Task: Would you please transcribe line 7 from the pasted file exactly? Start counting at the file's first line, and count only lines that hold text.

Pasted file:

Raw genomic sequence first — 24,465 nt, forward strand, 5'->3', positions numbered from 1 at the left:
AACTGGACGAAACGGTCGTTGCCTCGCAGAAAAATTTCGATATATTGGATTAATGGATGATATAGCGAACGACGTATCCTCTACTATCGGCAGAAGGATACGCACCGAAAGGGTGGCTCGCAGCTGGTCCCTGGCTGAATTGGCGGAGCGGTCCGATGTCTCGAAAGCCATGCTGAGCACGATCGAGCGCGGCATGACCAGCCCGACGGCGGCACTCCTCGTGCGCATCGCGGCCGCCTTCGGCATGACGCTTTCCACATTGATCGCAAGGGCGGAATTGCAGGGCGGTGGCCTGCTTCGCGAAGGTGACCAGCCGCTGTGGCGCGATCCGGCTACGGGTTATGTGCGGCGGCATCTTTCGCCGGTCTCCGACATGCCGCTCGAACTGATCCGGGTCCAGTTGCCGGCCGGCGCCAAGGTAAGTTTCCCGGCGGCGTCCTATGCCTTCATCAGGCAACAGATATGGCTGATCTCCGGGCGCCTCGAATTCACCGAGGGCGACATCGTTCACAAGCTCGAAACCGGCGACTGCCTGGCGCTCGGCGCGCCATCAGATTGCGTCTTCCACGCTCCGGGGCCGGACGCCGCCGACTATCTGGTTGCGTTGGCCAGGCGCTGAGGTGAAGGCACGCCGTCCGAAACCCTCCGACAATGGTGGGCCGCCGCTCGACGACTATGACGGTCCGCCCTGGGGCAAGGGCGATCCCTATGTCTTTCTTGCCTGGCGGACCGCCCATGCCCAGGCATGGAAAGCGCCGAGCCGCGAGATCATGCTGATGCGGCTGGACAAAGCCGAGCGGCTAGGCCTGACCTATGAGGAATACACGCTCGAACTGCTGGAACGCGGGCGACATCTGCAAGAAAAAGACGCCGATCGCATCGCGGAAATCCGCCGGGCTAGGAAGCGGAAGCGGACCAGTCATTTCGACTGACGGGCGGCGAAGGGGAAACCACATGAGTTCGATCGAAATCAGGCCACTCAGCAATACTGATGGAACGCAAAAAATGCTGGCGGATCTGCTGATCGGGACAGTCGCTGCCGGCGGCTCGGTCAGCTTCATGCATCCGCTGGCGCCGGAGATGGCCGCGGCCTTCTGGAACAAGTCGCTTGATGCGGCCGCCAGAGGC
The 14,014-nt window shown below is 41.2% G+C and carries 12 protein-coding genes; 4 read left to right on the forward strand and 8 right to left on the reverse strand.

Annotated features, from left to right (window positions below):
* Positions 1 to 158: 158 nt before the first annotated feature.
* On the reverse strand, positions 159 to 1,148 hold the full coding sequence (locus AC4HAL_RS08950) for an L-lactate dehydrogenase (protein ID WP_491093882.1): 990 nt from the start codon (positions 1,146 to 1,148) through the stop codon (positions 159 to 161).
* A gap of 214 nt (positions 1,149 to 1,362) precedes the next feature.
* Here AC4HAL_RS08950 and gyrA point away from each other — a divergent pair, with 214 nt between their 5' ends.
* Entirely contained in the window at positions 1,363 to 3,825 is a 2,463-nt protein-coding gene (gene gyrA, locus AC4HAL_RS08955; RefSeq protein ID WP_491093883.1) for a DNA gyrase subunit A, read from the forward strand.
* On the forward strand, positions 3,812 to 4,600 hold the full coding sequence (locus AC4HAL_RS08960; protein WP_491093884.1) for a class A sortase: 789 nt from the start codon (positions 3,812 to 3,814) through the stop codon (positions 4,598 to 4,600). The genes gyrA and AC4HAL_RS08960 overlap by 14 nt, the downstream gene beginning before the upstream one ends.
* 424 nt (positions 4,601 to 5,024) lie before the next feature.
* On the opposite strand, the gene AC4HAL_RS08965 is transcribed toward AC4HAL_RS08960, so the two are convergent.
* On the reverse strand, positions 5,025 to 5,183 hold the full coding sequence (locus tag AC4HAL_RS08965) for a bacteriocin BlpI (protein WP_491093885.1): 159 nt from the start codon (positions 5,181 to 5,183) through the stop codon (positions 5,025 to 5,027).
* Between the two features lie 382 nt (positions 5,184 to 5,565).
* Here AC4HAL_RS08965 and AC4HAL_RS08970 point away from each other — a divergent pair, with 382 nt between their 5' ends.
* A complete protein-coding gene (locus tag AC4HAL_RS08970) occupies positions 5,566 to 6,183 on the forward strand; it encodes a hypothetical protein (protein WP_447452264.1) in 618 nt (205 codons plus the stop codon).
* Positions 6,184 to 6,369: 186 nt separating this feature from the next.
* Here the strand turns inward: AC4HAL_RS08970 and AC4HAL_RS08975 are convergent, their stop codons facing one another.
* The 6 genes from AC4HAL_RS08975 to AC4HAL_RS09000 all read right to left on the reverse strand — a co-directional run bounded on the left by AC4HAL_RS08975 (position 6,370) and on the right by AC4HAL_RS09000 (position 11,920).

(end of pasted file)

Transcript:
* A gap of 214 nt (positions 1,149 to 1,362) precedes the next feature.